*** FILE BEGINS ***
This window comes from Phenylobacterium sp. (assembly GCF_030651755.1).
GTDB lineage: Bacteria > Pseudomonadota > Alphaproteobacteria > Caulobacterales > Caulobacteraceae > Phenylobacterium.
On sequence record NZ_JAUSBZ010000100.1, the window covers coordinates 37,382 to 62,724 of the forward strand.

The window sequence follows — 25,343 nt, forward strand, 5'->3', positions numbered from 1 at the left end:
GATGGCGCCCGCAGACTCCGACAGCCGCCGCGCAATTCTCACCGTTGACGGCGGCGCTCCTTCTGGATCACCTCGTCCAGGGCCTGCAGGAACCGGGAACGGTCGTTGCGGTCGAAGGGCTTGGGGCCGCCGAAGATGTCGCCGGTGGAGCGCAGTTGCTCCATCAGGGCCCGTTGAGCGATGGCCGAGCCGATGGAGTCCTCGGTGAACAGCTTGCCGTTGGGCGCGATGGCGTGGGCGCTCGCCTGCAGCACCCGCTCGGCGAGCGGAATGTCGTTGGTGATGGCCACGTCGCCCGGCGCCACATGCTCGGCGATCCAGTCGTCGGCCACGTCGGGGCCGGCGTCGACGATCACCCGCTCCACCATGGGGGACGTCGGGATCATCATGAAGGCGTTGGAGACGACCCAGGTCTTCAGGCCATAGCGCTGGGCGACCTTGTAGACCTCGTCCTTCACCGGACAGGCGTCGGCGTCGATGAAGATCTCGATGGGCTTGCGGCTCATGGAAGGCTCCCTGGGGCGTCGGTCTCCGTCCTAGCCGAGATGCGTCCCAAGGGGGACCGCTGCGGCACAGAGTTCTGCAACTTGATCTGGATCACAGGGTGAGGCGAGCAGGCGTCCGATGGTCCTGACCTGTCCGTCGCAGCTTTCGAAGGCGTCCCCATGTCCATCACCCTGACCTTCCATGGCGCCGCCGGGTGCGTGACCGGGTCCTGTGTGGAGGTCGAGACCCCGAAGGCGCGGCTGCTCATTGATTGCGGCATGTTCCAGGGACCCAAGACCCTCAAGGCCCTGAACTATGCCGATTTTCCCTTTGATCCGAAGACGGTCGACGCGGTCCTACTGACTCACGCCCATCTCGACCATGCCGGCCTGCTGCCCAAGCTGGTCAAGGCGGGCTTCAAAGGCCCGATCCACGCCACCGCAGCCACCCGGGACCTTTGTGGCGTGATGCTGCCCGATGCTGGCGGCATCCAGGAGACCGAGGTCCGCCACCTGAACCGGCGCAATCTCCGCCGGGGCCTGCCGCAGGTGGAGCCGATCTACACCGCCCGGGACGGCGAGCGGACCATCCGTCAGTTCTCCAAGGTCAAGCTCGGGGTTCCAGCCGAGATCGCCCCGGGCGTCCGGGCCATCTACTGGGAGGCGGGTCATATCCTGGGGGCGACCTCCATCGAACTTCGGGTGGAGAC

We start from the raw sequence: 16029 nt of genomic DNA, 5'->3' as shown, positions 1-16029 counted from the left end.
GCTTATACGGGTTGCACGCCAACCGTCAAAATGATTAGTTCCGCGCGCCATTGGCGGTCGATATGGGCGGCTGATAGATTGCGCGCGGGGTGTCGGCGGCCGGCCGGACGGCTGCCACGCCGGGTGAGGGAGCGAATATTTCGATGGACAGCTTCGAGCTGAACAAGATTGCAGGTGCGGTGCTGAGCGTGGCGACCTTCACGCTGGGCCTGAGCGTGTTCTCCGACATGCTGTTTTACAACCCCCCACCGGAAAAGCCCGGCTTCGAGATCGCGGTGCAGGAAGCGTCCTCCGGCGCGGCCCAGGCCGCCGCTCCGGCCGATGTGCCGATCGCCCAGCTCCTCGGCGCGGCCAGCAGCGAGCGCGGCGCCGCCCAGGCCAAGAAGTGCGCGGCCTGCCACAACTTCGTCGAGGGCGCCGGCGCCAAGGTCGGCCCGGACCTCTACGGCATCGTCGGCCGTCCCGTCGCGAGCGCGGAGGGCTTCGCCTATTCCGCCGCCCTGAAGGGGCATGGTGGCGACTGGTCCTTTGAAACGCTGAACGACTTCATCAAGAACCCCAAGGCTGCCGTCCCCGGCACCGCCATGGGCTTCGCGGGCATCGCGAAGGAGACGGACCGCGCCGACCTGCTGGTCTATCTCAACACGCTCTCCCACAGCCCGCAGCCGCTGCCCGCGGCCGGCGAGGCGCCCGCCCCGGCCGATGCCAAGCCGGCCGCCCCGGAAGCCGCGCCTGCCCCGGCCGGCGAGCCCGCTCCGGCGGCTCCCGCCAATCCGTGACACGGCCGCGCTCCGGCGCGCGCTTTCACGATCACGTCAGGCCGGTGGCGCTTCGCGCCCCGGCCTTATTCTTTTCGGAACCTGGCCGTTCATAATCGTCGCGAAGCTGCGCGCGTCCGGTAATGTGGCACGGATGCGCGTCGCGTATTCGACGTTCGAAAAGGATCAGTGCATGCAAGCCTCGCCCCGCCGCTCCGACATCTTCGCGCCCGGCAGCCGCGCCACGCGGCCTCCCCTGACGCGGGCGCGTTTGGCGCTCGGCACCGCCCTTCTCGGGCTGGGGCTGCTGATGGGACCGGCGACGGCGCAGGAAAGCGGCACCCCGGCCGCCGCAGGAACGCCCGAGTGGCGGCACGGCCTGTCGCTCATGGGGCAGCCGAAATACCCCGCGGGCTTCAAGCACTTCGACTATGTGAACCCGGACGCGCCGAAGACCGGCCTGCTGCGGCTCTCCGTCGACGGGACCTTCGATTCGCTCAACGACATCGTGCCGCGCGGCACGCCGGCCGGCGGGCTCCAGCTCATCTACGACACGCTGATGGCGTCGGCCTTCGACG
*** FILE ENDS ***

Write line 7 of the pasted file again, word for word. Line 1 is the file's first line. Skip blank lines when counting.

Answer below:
GCTTATACGGGTTGCACGCCAACCGTCAAAATGATTAGTTCCGCGCGCCATTGGCGGTCGATATGGGCGGCTGATAGATTGCGCGCGGGGTGTCGGCGGCCGGCCGGACGGCTGCCACGCCGGGTGAGGGAGCGAATATTTCGATGGACAGCTTCGAGCTGAACAAGATTGCAGGTGCGGTGCTGAGCGTGGCGACCTTCACGCTGGGCCTGAGCGTGTTCTCCGACATGCTGTTTTACAACCCCCCACCGGAAAAGCCCGGCTTCGAGATCGCGGTGCAGGAAGCGTCCTCCGGCGCGGCCCAGGCCGCCGCTCCGGCCGATGTGCCGATCGCCCAGCTCCTCGGCGCGGCCAGCAGCGAGCGCGGCGCCGCCCAGGCCAAGAAGTGCGCGGCCTGCCACAACTTCGTCGAGGGCGCCGGCGCCAAGGTCGGCCCGGACCTCTACGGCATCGTCGGCCGTCCCGTCGCGAGCGCGGAGGGCTTCGCCTATTCCGCCGCCCTGAAGGGGCATGGTGGCGACTGGTCCTTTGAAACGCTGAACGACTTCATCAAGAACCCCAAGGCTGCCGTCCCCGGCACCGCCATGGGCTTCGCGGGCATCGCGAAGGAGACGGACCGCGCCGACCTGCTGGTCTATCTCAACACGCTCTCCCACAGCCCGCAGCCGCTGCCCGCGGCCGGCGAGGCGCCCGCCCCGGCCGATGCCAAGCCGGCCGCCCCGGAAGCCGCGCCTGCCCCGGCCGGCGAGCCCGCTCCGGCGGCTCCCGCCAATCCGTGACACGGCCGCGCTCCGGCGCGCGCTTTCACGATCACGTCAGGCCGGTGGCGCTTCGCGCCCCGGCCTTATTCTTTTCGGAACCTGGCCGTTCATAATCGTCGCGAAGCTGCGCGCGTCCGGTAATGTGGCACGGATGCGCGTCGCGTATTCGACGTTCGAAAAGGATCAGTGCATGCAAGCCTCGCCCCGCCGCTCCGACATCTTCGCGCCCGGCAGCCGCGCCACGCGGCCTCCCCTGACGCGGGCGCGTTTGGCGCTCGGCACCGCCCTTCTCGGGCTGGGGCTGCTGATGGGACCGGCGACGGCGCAGGAAAGCGGCACCCCGGCCGCCGCAGGAACGCCCGAGTGGCGGCACGGCCTGTCGCTCATGGGGCAGCCGAAATACCCCGCGGGCTTCAAGCACTTCGACTATGTGAACCCGGACGCGCCGAAGACCGGCCTGCTGCGGCTCTCCGTCGACGGGACCTTCGATTCGCTCAACGACATCGTGCCGCGCGGCACGCCGGCCGGCGGGCTCCAGCTCATCTACGACACGCTGATGGCGTCGGCCTTCGACG